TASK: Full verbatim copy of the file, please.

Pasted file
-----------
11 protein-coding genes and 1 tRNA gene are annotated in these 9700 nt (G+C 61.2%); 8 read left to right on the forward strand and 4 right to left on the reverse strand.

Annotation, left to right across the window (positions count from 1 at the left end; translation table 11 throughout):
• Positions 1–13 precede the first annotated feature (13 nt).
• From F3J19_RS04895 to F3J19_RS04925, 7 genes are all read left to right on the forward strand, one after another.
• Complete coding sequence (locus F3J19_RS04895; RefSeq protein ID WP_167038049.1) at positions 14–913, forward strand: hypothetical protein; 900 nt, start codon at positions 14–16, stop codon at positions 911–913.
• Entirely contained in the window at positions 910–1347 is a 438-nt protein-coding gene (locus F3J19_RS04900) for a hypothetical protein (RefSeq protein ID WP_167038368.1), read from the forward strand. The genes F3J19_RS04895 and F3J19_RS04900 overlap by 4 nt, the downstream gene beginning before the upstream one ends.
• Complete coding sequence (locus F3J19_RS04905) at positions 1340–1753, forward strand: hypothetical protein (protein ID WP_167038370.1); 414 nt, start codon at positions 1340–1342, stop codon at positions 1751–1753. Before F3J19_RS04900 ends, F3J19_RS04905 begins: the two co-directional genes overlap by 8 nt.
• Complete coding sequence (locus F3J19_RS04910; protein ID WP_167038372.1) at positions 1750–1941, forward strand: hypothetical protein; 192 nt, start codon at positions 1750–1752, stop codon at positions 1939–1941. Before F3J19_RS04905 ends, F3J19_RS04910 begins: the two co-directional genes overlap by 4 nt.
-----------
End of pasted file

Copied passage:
11 protein-coding genes and 1 tRNA gene are annotated in these 9700 nt (G+C 61.2%); 8 read left to right on the forward strand and 4 right to left on the reverse strand.

Annotation, left to right across the window (positions count from 1 at the left end; translation table 11 throughout):
• Positions 1–13 precede the first annotated feature (13 nt).
• From F3J19_RS04895 to F3J19_RS04925, 7 genes are all read left to right on the forward strand, one after another.
• Complete coding sequence (locus F3J19_RS04895; RefSeq protein ID WP_167038049.1) at positions 14–913, forward strand: hypothetical protein; 900 nt, start codon at positions 14–16, stop codon at positions 911–913.
• Entirely contained in the window at positions 910–1347 is a 438-nt protein-coding gene (locus F3J19_RS04900) for a hypothetical protein (RefSeq protein ID WP_167038368.1), read from the forward strand. The genes F3J19_RS04895 and F3J19_RS04900 overlap by 4 nt, the downstream gene beginning before the upstream one ends.
• Complete coding sequence (locus F3J19_RS04905) at positions 1340–1753, forward strand: hypothetical protein (protein ID WP_167038370.1); 414 nt, start codon at positions 1340–1342, stop codon at positions 1751–1753. Before F3J19_RS04900 ends, F3J19_RS04905 begins: the two co-directional genes overlap by 8 nt.
• Complete coding sequence (locus F3J19_RS04910; protein ID WP_167038372.1) at positions 1750–1941, forward strand: hypothetical protein; 192 nt, start codon at positions 1750–1752, stop codon at positions 1939–1941. Before F3J19_RS04905 ends, F3J19_RS04910 begins: the two co-directional genes overlap by 4 nt.